The decline of Boothferry Park, its name picked out in red backlit letters across the roofline of the store, was characterised most savagely by the failure of the club to replace busted light bulbs in the 1990s, which resulted in the stadium being announced to passers-by as “—–FER– -ARK”.
Grandways begat Jacksons in the early 1990s and after a few years in this guise the store became a Kwik Save budget food seller. The store ceased trading in 2007 when Kwik Save went bust and was subsequently demolished along with the rest of Boothferry Park to make way for a housing development.
FISH’S PHOTO OPPORTUNITIES
Keeping up appearances
It’s a practice considered passé by the print media nowadays, but in the Eighties and early to mid Nineties, comedic photos of prominent football figures were de rigueur for redtops. If Liverpool’s keeper was having a tough time dealing with crosses, it was only natural for Bruce Grobbelaar to appear in The Sun dressed as Dracula, another man with cross aversion. Hoho.
If England had a vital World Cup qualifier in Italy, convention demanded that any match preview text be accompanied by a picture of England boss Glenn Hoddle pretending to eat a pizza. A frozen pizza at that. Silver-maned Italian striker Fabrizio Ravanelli marking his move to Middlesbrough by dressing up as a fox hunter simultaneously represented an apex and a nadir for this photographic genre.
Though largely a tabloid custom, local rags occasionally got in on the act, usually when a team had signed a Scandinavian midfielder, allowing for Viking helmet and sword based lampoonery. Most Hull City managers and players had the good sense to steer clear of this kind of idiocy, chairman Martin Fish though, did not. Whenever the club had a financial crisis, and in the Nineties that was every other week, Fish could always be relied upon by Hull Daily Mail photographers to pose holding aloft collection buckets, or with pockets turned inside out, to illustrate the club’s skintness. The in-over-his-head chairman publicly chided local businesses for not getting involved with the club, but when the man in charge makes light of financial travails in such a manner, who can blame them for giving Hull City the swerve?
The worst example came when the Yorkshire Electricity Board threatened to cut off power to Boothferry Park because of unpaid bills, meaning no floodlights for night time games. To highlight the gravity of the situation and reassure fans that evening home fixtures could be fulfilled, Fish appeared on the back of the HDM dressed as Wee Willie fucking Winkie, holding up a candlestick and grinning like a hoon. The preposterous rapscallion.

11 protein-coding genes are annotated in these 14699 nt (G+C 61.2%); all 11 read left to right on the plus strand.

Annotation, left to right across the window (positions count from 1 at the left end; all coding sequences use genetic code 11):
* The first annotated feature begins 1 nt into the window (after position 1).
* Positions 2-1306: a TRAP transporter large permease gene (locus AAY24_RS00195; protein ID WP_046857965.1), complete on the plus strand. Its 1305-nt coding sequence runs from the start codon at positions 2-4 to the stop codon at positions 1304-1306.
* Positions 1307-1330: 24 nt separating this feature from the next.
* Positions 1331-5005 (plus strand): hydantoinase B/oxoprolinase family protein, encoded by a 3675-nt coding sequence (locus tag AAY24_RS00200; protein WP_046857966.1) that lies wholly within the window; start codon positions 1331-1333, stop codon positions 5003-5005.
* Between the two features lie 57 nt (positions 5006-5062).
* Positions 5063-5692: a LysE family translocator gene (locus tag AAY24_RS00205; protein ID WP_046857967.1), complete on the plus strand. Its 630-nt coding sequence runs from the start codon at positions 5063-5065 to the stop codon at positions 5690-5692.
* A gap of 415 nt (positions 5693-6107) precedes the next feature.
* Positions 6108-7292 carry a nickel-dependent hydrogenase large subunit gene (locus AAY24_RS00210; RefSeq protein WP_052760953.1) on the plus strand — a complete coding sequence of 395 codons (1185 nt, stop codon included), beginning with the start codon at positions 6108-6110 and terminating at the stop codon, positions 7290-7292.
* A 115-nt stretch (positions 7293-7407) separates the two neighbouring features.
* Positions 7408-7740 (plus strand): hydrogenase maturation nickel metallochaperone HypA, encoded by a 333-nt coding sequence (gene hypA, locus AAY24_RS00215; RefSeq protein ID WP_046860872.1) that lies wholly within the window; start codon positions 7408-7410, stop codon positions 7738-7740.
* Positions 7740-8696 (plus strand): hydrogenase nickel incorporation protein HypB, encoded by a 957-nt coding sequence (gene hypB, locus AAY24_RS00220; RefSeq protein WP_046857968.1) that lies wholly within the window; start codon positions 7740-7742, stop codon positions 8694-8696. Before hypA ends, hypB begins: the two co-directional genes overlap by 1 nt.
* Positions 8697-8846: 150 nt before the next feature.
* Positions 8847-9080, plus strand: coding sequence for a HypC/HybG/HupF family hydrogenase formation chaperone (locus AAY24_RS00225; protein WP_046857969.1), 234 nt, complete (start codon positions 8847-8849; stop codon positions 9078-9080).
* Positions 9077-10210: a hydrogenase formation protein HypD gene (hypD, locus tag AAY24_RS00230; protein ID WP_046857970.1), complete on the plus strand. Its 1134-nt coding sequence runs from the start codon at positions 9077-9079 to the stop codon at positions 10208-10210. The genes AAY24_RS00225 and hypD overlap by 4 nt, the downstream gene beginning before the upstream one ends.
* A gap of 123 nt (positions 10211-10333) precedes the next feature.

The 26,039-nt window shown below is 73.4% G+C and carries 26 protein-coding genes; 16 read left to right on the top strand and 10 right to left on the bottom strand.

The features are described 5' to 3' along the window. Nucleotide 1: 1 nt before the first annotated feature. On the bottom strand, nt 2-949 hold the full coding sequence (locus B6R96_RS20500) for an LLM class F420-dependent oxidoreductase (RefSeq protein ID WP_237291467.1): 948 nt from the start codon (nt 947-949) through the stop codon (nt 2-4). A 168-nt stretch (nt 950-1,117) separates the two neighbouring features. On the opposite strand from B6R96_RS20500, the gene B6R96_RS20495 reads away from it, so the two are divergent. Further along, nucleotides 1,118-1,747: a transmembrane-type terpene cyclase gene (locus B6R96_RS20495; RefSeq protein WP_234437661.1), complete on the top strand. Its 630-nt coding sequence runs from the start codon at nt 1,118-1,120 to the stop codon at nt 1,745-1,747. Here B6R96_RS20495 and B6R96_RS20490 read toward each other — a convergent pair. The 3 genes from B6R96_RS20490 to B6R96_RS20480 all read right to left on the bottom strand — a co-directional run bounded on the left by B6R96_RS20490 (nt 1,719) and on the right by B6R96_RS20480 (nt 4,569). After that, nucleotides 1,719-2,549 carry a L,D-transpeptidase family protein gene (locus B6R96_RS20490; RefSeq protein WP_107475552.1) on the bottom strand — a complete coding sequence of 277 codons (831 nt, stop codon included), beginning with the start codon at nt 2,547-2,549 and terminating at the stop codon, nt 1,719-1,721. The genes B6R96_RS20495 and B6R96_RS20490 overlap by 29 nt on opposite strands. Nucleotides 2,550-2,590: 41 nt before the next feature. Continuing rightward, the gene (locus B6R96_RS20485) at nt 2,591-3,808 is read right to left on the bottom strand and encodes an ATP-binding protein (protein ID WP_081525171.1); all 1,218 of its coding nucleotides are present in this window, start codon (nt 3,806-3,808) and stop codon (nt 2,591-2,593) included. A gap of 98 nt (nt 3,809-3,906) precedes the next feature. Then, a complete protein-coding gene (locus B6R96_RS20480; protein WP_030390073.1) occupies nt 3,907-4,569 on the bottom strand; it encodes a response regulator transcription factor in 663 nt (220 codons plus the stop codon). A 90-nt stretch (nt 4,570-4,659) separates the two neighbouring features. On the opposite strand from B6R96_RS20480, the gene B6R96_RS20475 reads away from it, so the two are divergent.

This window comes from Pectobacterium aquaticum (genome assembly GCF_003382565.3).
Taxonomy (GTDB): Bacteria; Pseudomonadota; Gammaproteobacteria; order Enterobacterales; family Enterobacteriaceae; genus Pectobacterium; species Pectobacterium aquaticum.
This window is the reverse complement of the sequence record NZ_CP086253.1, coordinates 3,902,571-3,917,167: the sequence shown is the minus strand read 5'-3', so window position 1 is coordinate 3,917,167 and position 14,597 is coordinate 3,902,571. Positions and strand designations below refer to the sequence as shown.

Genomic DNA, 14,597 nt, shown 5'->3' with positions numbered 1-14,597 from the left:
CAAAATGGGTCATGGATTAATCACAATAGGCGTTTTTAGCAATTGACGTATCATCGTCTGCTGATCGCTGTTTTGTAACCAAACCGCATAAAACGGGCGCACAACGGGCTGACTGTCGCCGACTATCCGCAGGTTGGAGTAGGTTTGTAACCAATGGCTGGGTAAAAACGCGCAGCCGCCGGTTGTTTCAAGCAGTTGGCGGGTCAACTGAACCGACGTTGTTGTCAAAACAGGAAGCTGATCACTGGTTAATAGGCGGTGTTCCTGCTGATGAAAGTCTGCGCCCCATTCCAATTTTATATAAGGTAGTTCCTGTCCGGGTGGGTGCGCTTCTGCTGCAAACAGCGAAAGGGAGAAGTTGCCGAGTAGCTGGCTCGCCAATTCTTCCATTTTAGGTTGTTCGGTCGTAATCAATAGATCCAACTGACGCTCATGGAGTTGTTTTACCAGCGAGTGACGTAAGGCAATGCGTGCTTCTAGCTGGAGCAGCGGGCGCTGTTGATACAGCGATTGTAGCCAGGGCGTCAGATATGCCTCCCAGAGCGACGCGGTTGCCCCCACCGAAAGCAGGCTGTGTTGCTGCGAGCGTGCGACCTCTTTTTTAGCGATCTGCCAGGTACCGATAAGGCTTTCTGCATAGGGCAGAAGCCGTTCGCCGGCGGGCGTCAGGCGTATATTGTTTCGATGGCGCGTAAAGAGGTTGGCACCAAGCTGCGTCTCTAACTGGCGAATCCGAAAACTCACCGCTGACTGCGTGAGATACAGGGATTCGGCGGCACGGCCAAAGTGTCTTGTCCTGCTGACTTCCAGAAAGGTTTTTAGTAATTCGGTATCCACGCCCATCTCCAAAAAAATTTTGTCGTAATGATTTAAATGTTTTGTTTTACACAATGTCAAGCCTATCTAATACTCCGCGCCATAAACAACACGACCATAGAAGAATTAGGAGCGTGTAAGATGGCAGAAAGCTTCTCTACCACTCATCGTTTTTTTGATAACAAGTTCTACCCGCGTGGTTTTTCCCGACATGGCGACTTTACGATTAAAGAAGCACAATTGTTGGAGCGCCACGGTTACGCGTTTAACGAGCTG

ROARY THE TIGER
Keeping up appearances
A sad example of the way British football has been over-commercialised since the inception of the Premiership? Nah. A bit of fun for the kids to enjoy but which helps strengthen Hull City’s identity a bit? Probably.
Club mascots had been with us for a while when, in 1999 after a competition run in the club programme to name him, Roary the Tiger strode out at St James Park, Exeter. Seasoned City fans, bred on a strict diet of inappropriately dressed majorettes, latex giants and half-time raffles drawn out of a tombola by Roger De Vries, looked on aghast. Indeed, when Roary was led from the pitch in a 2-2 draw in an FA Cup tie ay Hayes, wry smiles could be seen spread across the faces of many old timers.
Roary was to make the headlines again a year later the man portraying the role of Roary jumped ship and signed a deal to take on the part of Alexander the Greek at Exeter. We were such a shambles back then that we couldn’t get a mascot right, never mind a football team. But since then, Roary has wormed his way into the affections of all but the most cynical of City fans. Whoever is inside the suit (why are these things always such closely guarded secrets?) knows his audience: entertain the kids, indulge the pissed-up adults who want a hug or high five, pose for photographs with the over-excited girlfriend attending her first City match, and win the half-time penalty competition should the host club bother with such things.
It should also be added that at least Roary looks the part. The suit looks good (remember Southend’s first stab at ‘Sammy the Shrimp’, which looked like a man wondering around in a rolled-up pink carpet crudely sellotaped together?) and the Tiger nickname means our mascot’s link with the club is obvious (what the hell do owls have to do with Oldham? Or dinosaurs with Arsenal?). Hull City is mercifully light on the gimmicks that other football clubs seem to inflict on their supporters, with our lack of music after goals rightfully being a source of pride for many fans. But Roary doesn’t feel like a gimmick anymore. He’s part and parcel of the matchday experience these days. And go on, admit it, you’d kind of miss him if he wasn’t there.
Entries by Mike Scott, Richard Gardham, Ian Thomson, Matthew Rudd and Les Motherby.